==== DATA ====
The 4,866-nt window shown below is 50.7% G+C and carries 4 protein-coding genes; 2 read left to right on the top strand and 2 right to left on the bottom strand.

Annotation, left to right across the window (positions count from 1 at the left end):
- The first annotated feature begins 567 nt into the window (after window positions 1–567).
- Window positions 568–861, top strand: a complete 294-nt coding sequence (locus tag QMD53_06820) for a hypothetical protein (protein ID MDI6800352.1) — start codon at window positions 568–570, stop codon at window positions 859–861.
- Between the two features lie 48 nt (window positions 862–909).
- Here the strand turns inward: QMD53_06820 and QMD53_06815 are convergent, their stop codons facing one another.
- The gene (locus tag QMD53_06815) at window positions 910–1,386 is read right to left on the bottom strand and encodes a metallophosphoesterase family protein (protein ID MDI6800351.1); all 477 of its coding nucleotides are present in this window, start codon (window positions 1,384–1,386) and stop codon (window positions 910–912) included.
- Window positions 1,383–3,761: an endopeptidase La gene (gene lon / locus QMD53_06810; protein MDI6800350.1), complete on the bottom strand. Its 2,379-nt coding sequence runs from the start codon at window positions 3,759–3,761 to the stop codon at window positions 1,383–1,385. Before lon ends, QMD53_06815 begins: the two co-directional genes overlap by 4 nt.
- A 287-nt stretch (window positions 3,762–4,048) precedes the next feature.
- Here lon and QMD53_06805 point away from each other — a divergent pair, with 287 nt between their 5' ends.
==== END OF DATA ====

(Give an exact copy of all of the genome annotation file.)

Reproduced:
The 4,866-nt window shown below is 50.7% G+C and carries 4 protein-coding genes; 2 read left to right on the top strand and 2 right to left on the bottom strand.

Annotation, left to right across the window (positions count from 1 at the left end):
- The first annotated feature begins 567 nt into the window (after window positions 1–567).
- Window positions 568–861, top strand: a complete 294-nt coding sequence (locus tag QMD53_06820) for a hypothetical protein (protein ID MDI6800352.1) — start codon at window positions 568–570, stop codon at window positions 859–861.
- Between the two features lie 48 nt (window positions 862–909).
- Here the strand turns inward: QMD53_06820 and QMD53_06815 are convergent, their stop codons facing one another.
- The gene (locus tag QMD53_06815) at window positions 910–1,386 is read right to left on the bottom strand and encodes a metallophosphoesterase family protein (protein ID MDI6800351.1); all 477 of its coding nucleotides are present in this window, start codon (window positions 1,384–1,386) and stop codon (window positions 910–912) included.
- Window positions 1,383–3,761: an endopeptidase La gene (gene lon / locus QMD53_06810; protein MDI6800350.1), complete on the bottom strand. Its 2,379-nt coding sequence runs from the start codon at window positions 3,759–3,761 to the stop codon at window positions 1,383–1,385. Before lon ends, QMD53_06815 begins: the two co-directional genes overlap by 4 nt.
- A 287-nt stretch (window positions 3,762–4,048) precedes the next feature.
- Here lon and QMD53_06805 point away from each other — a divergent pair, with 287 nt between their 5' ends.